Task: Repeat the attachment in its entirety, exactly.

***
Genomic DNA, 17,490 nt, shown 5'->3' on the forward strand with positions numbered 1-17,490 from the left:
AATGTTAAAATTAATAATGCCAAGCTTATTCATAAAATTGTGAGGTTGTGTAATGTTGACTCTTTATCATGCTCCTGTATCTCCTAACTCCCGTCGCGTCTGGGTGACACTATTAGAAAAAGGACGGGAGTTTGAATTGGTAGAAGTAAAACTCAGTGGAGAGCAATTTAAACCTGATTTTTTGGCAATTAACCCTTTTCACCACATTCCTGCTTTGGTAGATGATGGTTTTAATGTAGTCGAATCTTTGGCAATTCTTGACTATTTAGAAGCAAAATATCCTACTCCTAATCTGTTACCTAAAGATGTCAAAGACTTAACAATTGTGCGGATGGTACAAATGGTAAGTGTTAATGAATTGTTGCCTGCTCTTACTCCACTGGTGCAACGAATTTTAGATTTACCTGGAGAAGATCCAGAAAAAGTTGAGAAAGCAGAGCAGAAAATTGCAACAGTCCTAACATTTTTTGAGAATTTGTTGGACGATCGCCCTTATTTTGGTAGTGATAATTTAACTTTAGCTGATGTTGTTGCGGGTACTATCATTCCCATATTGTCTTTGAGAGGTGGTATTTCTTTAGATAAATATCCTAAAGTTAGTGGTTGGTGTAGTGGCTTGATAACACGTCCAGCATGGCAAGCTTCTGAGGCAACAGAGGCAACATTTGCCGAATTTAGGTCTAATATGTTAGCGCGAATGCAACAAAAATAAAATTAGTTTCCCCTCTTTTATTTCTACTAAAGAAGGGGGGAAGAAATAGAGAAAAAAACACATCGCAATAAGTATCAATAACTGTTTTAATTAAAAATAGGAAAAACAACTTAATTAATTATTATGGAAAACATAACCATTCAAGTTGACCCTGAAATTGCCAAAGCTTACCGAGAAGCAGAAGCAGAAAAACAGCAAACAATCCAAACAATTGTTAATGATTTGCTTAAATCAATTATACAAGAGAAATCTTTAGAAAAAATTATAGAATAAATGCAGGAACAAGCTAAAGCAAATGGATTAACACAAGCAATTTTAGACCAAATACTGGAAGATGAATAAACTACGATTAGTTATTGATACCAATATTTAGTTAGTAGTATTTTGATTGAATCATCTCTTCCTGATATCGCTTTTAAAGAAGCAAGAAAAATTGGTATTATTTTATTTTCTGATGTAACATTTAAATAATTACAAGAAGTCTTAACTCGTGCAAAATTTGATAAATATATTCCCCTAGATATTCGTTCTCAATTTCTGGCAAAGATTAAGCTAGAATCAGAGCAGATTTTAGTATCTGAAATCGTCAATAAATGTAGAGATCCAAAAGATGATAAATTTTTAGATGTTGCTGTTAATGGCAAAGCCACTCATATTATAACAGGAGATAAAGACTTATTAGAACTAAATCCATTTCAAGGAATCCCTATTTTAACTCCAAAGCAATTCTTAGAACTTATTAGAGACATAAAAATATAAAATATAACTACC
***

Genomic DNA, 17,490 nt, shown 5'->3' on the forward strand with positions numbered 1-17,490 from the left:
AATGTTAAAATTAATAATGCCAAGCTTATTCATAAAATTGTGAGGTTGTGTAATGTTGACTCTTTATCATGCTCCTGTATCTCCTAACTCCCGTCGCGTCTGGGTGACACTATTAGAAAAAGGACGGGAGTTTGAATTGGTAGAAGTAAAACTCAGTGGAGAGCAATTTAAACCTGATTTTTTGGCAATTAACCCTTTTCACCACATTCCTGCTTTGGTAGATGATGGTTTTAATGTAGTCGAATCTTTGGCAATTCTTGACTATTTAGAAGCAAAATATCCTACTCCTAATCTGTTACCTAAAGATGTCAAAGACTTAACAATTGTGCGGATGGTACAAATGGTAAGTGTTAATGAATTGTTGCCTGCTCTTACTCCACTGGTGCAACGAATTTTAGATTTACCTGGAGAAGATCCAGAAAAAGTTGAGAAAGCAGAGCAGAAAATTGCAACAGTCCTAACATTTTTTGAGAATTTGTTGGACGATCGCCCTTATTTTGGTAGTGATAATTTAACTTTAGCTGATGTTGTTGCGGGTACTATCATTCCCATATTGTCTTTGAGAGGTGGTATTTCTTTAGATAAATATCCTAAAGTTAGTGGTTGGTGTAGTGGCTTGATAACACGTCCAGCATGGCAAGCTTCTGAGGCAACAGAGGCAACATTTGCCGAATTTAGGTCTAATATGTTAGCGCGAATGCAACAAAAATAAAATTAGTTTCCCCTCTTTTATTTCTACTAAAGAAGGGGGGAAGAAATAGAGAAAAAAACACATCGCAATAAGTATCAATAACTGTTTTAATTAAAAATAGGAAAAACAACTTAATTAATTATTATGGAAAACATAACCATTCAAGTTGACCCTGAAATTGCCAAAGCTTACCGAGAAGCAGAAGCAGAAAAACAGCAAACAATCCAAACAATTGTTAATGATTTGCTTAAATCAATTATACAAGAGAAATCTTTAGAAAAAATTATAGAATAAATGCAGGAACAAGCTAAAGCAAATGGATTAACACAAGCAATTTTAGACCAAATACTGGAAGATGAATAAACTACGATTAGTTATTGATACCAATATTTAGTTAGTAGTATTTTGATTGAATCATCTCTTCCTGATATCGCTTTTAAAGAAGCAAGAAAAATTGGTATTATTTTATTTTCTGATGTAACATTTAAATAATTACAAGAAGTCTTAACTCGTGCAAAATTTGATAAATATATTCCCCTAGATATTCGTTCTCAATTTCTGGCAAAGATTAAGCTAGAATCAGAGCAGATTTTAGTATCTGAAATCGTCAATAAATGTAGAGATCCAAAAGATGATAAATTTTTAGATGTTGCTGTTAATGGCAAAGCCACTCATATTATAACAGGAGATAAAGACTTATTAGAACTAAATCCATTTCAAGGAATCCCTATTTTAACTCCAAAGCAATTCTTAGAACTTATTAGAGACATAAAAATATAAAATATAACTACC